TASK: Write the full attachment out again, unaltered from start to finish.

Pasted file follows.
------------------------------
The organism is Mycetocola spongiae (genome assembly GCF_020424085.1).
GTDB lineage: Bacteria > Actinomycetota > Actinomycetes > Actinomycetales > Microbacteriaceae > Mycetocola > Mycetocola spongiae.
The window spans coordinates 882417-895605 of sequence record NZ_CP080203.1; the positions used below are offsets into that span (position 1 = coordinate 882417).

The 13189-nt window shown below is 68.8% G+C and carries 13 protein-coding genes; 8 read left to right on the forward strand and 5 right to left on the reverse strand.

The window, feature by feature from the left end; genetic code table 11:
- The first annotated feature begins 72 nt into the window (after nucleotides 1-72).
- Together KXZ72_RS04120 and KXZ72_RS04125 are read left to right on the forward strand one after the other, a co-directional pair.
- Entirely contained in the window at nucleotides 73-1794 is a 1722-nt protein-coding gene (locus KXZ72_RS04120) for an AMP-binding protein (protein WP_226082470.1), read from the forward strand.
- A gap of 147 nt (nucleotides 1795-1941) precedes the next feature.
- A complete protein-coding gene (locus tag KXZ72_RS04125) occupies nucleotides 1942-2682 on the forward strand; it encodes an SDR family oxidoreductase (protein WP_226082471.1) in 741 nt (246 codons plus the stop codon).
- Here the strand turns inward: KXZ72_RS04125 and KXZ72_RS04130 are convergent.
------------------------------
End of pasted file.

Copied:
The organism is Mycetocola spongiae (genome assembly GCF_020424085.1).
GTDB lineage: Bacteria > Actinomycetota > Actinomycetes > Actinomycetales > Microbacteriaceae > Mycetocola > Mycetocola spongiae.
The window spans coordinates 882417-895605 of sequence record NZ_CP080203.1; the positions used below are offsets into that span (position 1 = coordinate 882417).

The 13189-nt window shown below is 68.8% G+C and carries 13 protein-coding genes; 8 read left to right on the forward strand and 5 right to left on the reverse strand.

The window, feature by feature from the left end; genetic code table 11:
- The first annotated feature begins 72 nt into the window (after nucleotides 1-72).
- Together KXZ72_RS04120 and KXZ72_RS04125 are read left to right on the forward strand one after the other, a co-directional pair.
- Entirely contained in the window at nucleotides 73-1794 is a 1722-nt protein-coding gene (locus KXZ72_RS04120) for an AMP-binding protein (protein WP_226082470.1), read from the forward strand.
- A gap of 147 nt (nucleotides 1795-1941) precedes the next feature.
- A complete protein-coding gene (locus tag KXZ72_RS04125) occupies nucleotides 1942-2682 on the forward strand; it encodes an SDR family oxidoreductase (protein WP_226082471.1) in 741 nt (246 codons plus the stop codon).
- Here the strand turns inward: KXZ72_RS04125 and KXZ72_RS04130 are convergent.